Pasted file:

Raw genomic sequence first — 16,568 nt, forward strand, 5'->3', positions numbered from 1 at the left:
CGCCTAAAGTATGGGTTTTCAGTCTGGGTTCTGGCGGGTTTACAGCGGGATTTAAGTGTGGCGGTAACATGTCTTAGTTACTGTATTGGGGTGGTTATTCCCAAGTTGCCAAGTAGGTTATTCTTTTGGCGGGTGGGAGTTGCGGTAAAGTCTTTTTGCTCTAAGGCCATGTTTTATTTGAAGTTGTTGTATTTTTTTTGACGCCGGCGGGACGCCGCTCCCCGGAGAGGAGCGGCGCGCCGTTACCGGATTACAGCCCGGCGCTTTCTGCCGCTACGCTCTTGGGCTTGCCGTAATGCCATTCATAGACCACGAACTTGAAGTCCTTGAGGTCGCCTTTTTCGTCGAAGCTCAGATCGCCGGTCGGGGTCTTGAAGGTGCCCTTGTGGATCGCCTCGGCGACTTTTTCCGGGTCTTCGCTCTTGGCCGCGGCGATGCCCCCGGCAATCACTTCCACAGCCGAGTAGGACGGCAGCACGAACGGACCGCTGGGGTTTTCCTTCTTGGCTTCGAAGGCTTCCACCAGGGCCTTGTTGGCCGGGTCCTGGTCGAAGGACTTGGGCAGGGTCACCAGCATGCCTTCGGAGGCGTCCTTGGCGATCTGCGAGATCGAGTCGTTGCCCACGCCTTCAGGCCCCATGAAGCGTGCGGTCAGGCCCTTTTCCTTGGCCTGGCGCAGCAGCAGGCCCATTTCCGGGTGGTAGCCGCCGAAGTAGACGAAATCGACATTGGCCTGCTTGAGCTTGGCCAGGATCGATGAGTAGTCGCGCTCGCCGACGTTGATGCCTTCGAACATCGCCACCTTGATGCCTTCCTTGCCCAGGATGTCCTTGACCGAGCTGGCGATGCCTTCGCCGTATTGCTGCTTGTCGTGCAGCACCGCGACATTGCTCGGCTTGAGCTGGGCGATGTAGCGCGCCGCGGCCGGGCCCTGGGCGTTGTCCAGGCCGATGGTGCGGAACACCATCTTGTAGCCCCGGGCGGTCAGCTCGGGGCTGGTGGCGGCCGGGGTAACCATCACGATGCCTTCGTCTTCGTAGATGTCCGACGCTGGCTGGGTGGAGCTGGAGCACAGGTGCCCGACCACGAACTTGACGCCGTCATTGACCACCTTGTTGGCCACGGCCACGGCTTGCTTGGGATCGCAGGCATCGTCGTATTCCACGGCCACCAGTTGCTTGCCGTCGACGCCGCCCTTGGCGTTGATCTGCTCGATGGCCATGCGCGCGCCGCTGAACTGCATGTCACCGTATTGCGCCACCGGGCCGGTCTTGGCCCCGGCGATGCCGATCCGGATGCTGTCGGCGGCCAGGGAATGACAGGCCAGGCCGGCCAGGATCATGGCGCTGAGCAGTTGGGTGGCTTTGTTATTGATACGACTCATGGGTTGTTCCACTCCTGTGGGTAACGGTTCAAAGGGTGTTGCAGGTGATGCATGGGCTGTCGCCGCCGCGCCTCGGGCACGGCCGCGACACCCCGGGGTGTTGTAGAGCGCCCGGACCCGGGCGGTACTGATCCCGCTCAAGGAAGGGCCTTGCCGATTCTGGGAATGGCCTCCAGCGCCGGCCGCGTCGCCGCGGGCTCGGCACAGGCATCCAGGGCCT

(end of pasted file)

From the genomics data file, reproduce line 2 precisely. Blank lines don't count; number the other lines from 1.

CGCCTAAAGTATGGGTTTTCAGTCTGGGTTCTGGCGGGTTTACAGCGGGATTTAAGTGTGGCGGTAACATGTCTTAGTTACTGTATTGGGGTGGTTATTCCCAAGTTGCCAAGTAGGTTATTCTTTTGGCGGGTGGGAGTTGCGGTAAAGTCTTTTTGCTCTAAGGCCATGTTTTATTTGAAGTTGTTGTATTTTTTTTGACGCCGGCGGGACGCCGCTCCCCGGAGAGGAGCGGCGCGCCGTTACCGGATTACAGCCCGGCGCTTTCTGCCGCTACGCTCTTGGGCTTGCCGTAATGCCATTCATAGACCACGAACTTGAAGTCCTTGAGGTCGCCTTTTTCGTCGAAGCTCAGATCGCCGGTCGGGGTCTTGAAGGTGCCCTTGTGGATCGCCTCGGCGACTTTTTCCGGGTCTTCGCTCTTGGCCGCGGCGATGCCCCCGGCAATCACTTCCACAGCCGAGTAGGACGGCAGCACGAACGGACCGCTGGGGTTTTCCTTCTTGGCTTCGAAGGCTTCCACCAGGGCCTTGTTGGCCGGGTCCTGGTCGAAGGACTTGGGCAGGGTCACCAGCATGCCTTCGGAGGCGTCCTTGGCGATCTGCGAGATCGAGTCGTTGCCCACGCCTTCAGGCCCCATGAAGCGTGCGGTCAGGCCCTTTTCCTTGGCCTGGCGCAGCAGCAGGCCCATTTCCGGGTGGTAGCCGCCGAAGTAGACGAAATCGACATTGGCCTGCTTGAGCTTGGCCAGGATCGATGAGTAGTCGCGCTCGCCGACGTTGATGCCTTCGAACATCGCCACCTTGATGCCTTCCTTGCCCAGGATGTCCTTGACCGAGCTGGCGATGCCTTCGCCGTATTGCTGCTTGTCGTGCAGCACCGCGACATTGCTCGGCTTGAGCTGGGCGATGTAGCGCGCCGCGGCCGGGCCCTGGGCGTTGTCCAGGCCGATGGTGCGGAACACCATCTTGTAGCCCCGGGCGGTCAGCTCGGGGCTGGTGGCGGCCGGGGTAACCATCACGATGCCTTCGTCTTCGTAGATGTCCGACGCTGGCTGGGTGGAGCTGGAGCACAGGTGCCCGACCACGAACTTGACGCCGTCATTGACCACCTTGTTGGCCACGGCCACGGCTTGCTTGGGATCGCAGGCATCGTCGTATTCCACGGCCACCAGTTGCTTGCCGTCGACGCCGCCCTTGGCGTTGATCTGCTCGATGGCCATGCGCGCGCCGCTGAACTGCATGTCACCGTATTGCGCCACCGGGCCGGTCTTGGCCCCGGCGATGCCGATCCGGATGCTGTCGGCGGCCAGGGAATGACAGGCCAGGCCGGCCAGGATCATGGCGCTGAGCAGTTGGGTGGCTTTGTTATTGATACGACTCATGGGTTGTTCCACTCCTGTGGGTAACGGTTCAAAGGGTGTTGCAGGTGATGCATGGGCTGTCGCCGCCGCGCCTCGGGCACGGCCGCGACACCCCGGGGTGTTGTAGAGCGCCCGGACCCGGGCGGTACTGATCCCGCTCAAGGAAGGGCCTTGCCGATTCTGGGAATGGCCTCCAGCGCCGGCCGCGTCGCCGCGGGCTCGGCACAGGCATCCAGGGCCT